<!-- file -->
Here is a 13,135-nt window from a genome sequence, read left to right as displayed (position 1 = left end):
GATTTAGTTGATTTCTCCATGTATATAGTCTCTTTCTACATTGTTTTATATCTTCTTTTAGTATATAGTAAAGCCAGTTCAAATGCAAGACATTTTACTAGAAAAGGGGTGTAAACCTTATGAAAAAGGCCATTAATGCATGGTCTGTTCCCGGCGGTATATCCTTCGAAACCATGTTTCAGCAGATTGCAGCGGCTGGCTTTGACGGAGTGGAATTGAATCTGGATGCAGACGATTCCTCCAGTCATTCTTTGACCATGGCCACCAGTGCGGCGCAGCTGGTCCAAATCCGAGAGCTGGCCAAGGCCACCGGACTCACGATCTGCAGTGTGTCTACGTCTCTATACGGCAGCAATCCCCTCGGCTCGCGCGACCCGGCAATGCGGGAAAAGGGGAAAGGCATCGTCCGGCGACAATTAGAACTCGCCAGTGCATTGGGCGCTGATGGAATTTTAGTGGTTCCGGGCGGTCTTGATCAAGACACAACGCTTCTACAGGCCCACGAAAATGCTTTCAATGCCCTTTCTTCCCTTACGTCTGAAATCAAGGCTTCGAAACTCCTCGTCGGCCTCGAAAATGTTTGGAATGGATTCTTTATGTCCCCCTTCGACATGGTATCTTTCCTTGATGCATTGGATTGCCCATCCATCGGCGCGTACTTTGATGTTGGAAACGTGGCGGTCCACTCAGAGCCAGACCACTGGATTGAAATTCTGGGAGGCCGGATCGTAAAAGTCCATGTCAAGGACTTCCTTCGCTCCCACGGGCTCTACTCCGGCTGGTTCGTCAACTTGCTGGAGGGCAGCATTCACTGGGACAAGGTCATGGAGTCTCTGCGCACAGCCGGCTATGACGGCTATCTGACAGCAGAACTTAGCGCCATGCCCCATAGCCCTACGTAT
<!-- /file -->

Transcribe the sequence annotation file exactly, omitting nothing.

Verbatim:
Here is a 13,135-nt window from a genome sequence, read left to right as displayed (position 1 = left end):
GATTTAGTTGATTTCTCCATGTATATAGTCTCTTTCTACATTGTTTTATATCTTCTTTTAGTATATAGTAAAGCCAGTTCAAATGCAAGACATTTTACTAGAAAAGGGGTGTAAACCTTATGAAAAAGGCCATTAATGCATGGTCTGTTCCCGGCGGTATATCCTTCGAAACCATGTTTCAGCAGATTGCAGCGGCTGGCTTTGACGGAGTGGAATTGAATCTGGATGCAGACGATTCCTCCAGTCATTCTTTGACCATGGCCACCAGTGCGGCGCAGCTGGTCCAAATCCGAGAGCTGGCCAAGGCCACCGGACTCACGATCTGCAGTGTGTCTACGTCTCTATACGGCAGCAATCCCCTCGGCTCGCGCGACCCGGCAATGCGGGAAAAGGGGAAAGGCATCGTCCGGCGACAATTAGAACTCGCCAGTGCATTGGGCGCTGATGGAATTTTAGTGGTTCCGGGCGGTCTTGATCAAGACACAACGCTTCTACAGGCCCACGAAAATGCTTTCAATGCCCTTTCTTCCCTTACGTCTGAAATCAAGGCTTCGAAACTCCTCGTCGGCCTCGAAAATGTTTGGAATGGATTCTTTATGTCCCCCTTCGACATGGTATCTTTCCTTGATGCATTGGATTGCCCATCCATCGGCGCGTACTTTGATGTTGGAAACGTGGCGGTCCACTCAGAGCCAGACCACTGGATTGAAATTCTGGGAGGCCGGATCGTAAAAGTCCATGTCAAGGACTTCCTTCGCTCCCACGGGCTCTACTCCGGCTGGTTCGTCAACTTGCTGGAGGGCAGCATTCACTGGGACAAGGTCATGGAGTCTCTGCGCACAGCCGGCTATGACGGCTATCTGACAGCAGAACTTAGCGCCATGCCCCATAGCCCTACGTAT